Handover between different access networks is a hot research issue because it involves numerous challenges such as security, QoS provision, and billing. If we consider the handoff between IEEE 802.16e or mobile WiMAX and 3G, we will notice that the provided security services should be readdressed. For instance, an MS that accesses Internet services while switching from IEEE 802.16e to the 3G network or vice versa needs to properly process the authorization, authentication, and accounting steps to be able to maintain the ongoing session. If that MS has to execute AAA procedures all over again, the AAA server will be excessively requested while the handoff delay will increase as the MS will perform complicated processes. For all these reasons, the efficiency of the network will be reduced while the ongoing session may be interrupted. Authentication issue in case of vertical handover between IEEE 802.16e and 3G networks. The exemplary network environment they defined is made up of an IEEE 802.16e network, a 3G network, an AAA server, and an interbase station protocol (IBSP) mobility agent server. The 3G network includes an SGSN, a RNC, and multiple 3G BSs. The IEEE 802.16e network is made up of multiple BSs and an Access Router (AR) responsible for managing the wireless areas of several BSs.
When the MS tries to access the Internet from the IEEE 802.16e network via the BS, the managing BS of that MS will access the AAA server via the AR and then execute the AAA processes. After achieving AAA, the MS will be able to access the Internet while other IEEE 802.16e BSs will share the information on that MS by receiving the IBSP message multicasted from the managing BS. The IBSP message is first unicasted using UDP by the managing BS to the IBSP mobility agent server which is in charge of forwarding it. If the MS changes its managing BS but stills in the same IEEE 802.16e network during the session, the new managing BS will multicast the IBSP message throughout the entire network and update the location information of the MS without consulting the IBSP mobility agent server. The IBSP should guarantee the secure exchange of the MSs security context occurring between the current BS and the new BS during handoff. The 3G BS encompasses a virtual BS, a Node-B (NB), and a virtual BS-to-NB (VBS2NB) communication controller. The virtual BS is the representative BS of the 3G network which may be connected to Internet via the SGSN. When it receives the UDP packet with the IBSP message, the 3G BS treats it so that the IEEE 802.16e and the 3G networks can share the same information. The VBS2NB enables the NB to communicate with the virtual BS. The IBSP mobility agent server plays the role of intermediate between the IEEE 802.16e and the 3G networks. It is composed of an IBSP processing module, a representative BS list, and an MS database. The IBSP processing module treats the IBSP messages so that they may be shared between BSs in both access networks connected by the ISP. The representative BS list contains IP addresses of representative BSs in all access IEEE 802.16e and 3G networks that may be connected to each other by the ISP. The MS database contains all information related to the MS and found in the IBSP message such as the authentication key, the BSID, and the accounting information. That database is updated every time the MS enters a new access network. When the MS roams from the IEEE 802.16e network to the 3G network, the MS should issue a request to the 3G BS while the NB in the BS should generate a request for authentication information on the MS to the VBS2NB controller by using the MS-related information. The VBS2NB issues a request for authentication to the virtual BS. The latter should verify whether it possesses the requested authentication information. In that case, the BS will provide that information to the VBS2NB; otherwise, the BS should indicate that it has failed in providing the required data. The VBS2NB will transmit the information to the NB which will decide whether to perform an authentication process on the MS based on the received information. Next, the NB issues a request for PPP connecting the MS to the SGSN via the RNC without requiring generating additional authentication request for authenticating the MS to the SGSN. When the MS returns to the IEEE 802.16e network, the same procedures will be executed in the reverse order.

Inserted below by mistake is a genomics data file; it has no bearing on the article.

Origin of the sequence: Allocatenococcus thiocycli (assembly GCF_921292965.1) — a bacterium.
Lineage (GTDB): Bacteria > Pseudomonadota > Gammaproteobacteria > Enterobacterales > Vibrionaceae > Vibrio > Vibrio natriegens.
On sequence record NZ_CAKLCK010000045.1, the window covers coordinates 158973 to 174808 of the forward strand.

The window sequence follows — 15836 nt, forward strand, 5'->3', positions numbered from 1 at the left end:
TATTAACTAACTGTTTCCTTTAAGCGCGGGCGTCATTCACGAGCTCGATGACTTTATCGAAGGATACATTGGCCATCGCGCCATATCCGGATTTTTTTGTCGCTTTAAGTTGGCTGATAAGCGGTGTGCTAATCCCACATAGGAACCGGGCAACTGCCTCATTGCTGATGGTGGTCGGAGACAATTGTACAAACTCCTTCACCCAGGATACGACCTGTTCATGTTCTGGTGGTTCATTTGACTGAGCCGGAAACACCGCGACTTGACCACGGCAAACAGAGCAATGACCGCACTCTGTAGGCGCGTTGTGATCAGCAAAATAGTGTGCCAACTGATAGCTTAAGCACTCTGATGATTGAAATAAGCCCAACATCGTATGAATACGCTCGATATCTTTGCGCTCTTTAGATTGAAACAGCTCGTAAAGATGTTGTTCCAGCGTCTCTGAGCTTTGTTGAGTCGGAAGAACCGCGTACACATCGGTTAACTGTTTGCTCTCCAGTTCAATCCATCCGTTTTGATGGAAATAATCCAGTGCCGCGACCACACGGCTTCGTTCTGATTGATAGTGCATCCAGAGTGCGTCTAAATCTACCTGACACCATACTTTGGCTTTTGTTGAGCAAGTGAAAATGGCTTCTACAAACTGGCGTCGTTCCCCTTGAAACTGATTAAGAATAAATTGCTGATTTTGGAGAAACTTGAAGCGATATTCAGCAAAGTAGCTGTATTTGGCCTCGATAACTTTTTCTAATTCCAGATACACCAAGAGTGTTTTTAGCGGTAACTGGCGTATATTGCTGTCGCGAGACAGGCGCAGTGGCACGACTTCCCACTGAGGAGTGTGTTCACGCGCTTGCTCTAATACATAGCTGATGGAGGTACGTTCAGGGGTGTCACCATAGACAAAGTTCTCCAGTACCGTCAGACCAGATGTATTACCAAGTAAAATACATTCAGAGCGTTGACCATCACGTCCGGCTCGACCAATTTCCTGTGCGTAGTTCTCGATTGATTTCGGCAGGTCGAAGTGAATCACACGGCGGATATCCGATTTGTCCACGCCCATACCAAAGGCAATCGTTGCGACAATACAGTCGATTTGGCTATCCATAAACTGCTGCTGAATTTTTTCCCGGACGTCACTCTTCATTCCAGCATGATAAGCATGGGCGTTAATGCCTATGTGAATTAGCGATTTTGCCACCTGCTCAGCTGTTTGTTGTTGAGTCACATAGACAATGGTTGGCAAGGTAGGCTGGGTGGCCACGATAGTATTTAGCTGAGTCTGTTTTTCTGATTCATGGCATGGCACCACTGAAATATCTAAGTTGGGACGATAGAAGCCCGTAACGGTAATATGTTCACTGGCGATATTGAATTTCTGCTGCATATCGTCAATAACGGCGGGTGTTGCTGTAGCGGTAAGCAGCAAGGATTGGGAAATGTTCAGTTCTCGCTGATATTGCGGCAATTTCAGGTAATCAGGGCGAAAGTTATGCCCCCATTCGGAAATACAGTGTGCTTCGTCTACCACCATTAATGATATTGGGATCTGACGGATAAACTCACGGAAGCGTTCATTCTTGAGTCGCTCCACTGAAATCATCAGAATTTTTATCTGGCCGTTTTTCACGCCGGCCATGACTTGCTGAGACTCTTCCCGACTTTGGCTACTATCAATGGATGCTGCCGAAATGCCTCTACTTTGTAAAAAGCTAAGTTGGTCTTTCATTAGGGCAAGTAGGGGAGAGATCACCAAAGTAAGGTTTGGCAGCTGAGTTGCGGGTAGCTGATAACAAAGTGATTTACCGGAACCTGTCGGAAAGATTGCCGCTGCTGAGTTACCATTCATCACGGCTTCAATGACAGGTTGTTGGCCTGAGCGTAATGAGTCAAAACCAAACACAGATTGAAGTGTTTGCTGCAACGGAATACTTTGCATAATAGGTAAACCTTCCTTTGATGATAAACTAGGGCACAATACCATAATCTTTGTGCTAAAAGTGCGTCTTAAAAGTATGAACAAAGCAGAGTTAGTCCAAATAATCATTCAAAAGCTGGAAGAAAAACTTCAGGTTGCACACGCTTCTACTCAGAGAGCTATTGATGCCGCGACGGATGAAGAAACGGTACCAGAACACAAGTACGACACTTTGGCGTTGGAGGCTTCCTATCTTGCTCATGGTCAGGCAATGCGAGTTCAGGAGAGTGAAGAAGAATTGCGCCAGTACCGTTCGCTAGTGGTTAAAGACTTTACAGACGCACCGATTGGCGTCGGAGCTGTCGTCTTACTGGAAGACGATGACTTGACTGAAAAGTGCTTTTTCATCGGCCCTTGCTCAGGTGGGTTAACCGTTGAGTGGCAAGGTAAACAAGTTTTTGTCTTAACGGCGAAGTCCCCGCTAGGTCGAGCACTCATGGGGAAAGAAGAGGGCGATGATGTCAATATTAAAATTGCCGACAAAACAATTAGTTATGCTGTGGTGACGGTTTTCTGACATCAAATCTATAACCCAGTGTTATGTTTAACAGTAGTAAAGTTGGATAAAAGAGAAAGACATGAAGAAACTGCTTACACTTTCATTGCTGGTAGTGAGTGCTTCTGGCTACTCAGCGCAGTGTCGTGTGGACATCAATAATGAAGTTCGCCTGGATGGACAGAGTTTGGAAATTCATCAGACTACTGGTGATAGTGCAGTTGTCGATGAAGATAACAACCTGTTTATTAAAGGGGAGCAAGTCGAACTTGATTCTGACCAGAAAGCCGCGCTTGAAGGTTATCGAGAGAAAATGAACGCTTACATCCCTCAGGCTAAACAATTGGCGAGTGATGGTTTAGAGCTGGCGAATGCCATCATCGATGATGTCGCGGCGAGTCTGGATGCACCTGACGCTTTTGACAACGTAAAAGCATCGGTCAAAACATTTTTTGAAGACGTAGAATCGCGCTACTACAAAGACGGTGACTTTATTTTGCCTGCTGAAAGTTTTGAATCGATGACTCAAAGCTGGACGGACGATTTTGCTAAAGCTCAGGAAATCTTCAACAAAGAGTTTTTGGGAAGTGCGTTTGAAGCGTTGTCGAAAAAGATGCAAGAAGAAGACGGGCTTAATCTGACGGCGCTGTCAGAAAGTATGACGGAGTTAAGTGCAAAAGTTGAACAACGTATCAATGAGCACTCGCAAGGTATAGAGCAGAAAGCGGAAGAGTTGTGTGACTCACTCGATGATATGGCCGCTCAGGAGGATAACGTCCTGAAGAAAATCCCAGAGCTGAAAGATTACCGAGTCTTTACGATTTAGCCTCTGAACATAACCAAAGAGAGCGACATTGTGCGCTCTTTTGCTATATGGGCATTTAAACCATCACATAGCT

Related Posts with Thumbnails